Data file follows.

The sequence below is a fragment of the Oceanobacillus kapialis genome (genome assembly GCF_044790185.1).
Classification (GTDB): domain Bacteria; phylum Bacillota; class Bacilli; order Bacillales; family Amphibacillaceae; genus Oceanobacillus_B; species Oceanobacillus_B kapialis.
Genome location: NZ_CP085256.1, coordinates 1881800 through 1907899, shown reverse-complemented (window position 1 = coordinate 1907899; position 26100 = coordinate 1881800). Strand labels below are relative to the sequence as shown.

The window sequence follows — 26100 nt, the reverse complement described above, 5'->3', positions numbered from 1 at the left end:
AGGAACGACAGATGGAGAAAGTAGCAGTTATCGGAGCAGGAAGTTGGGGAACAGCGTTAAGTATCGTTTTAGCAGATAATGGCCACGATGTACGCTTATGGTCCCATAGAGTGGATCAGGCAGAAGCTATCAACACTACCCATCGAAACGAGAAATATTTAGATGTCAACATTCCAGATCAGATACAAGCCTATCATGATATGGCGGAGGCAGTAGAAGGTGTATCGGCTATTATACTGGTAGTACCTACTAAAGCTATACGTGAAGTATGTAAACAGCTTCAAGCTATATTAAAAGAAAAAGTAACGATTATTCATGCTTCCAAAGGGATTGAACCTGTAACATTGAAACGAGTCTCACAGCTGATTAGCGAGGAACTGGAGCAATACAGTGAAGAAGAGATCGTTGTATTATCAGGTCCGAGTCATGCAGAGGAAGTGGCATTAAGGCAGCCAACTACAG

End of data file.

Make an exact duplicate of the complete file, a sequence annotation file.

The sequence below is a fragment of the Oceanobacillus kapialis genome (genome assembly GCF_044790185.1).
Classification (GTDB): domain Bacteria; phylum Bacillota; class Bacilli; order Bacillales; family Amphibacillaceae; genus Oceanobacillus_B; species Oceanobacillus_B kapialis.
Genome location: NZ_CP085256.1, coordinates 1881800 through 1907899, shown reverse-complemented (window position 1 = coordinate 1907899; position 26100 = coordinate 1881800). Strand labels below are relative to the sequence as shown.

The window sequence follows — 26100 nt, the reverse complement described above, 5'->3', positions numbered from 1 at the left end:
AGGAACGACAGATGGAGAAAGTAGCAGTTATCGGAGCAGGAAGTTGGGGAACAGCGTTAAGTATCGTTTTAGCAGATAATGGCCACGATGTACGCTTATGGTCCCATAGAGTGGATCAGGCAGAAGCTATCAACACTACCCATCGAAACGAGAAATATTTAGATGTCAACATTCCAGATCAGATACAAGCCTATCATGATATGGCGGAGGCAGTAGAAGGTGTATCGGCTATTATACTGGTAGTACCTACTAAAGCTATACGTGAAGTATGTAAACAGCTTCAAGCTATATTAAAAGAAAAAGTAACGATTATTCATGCTTCCAAAGGGATTGAACCTGTAACATTGAAACGAGTCTCACAGCTGATTAGCGAGGAACTGGAGCAATACAGTGAAGAAGAGATCGTTGTATTATCAGGTCCGAGTCATGCAGAGGAAGTGGCATTAAGGCAGCCAACTACAG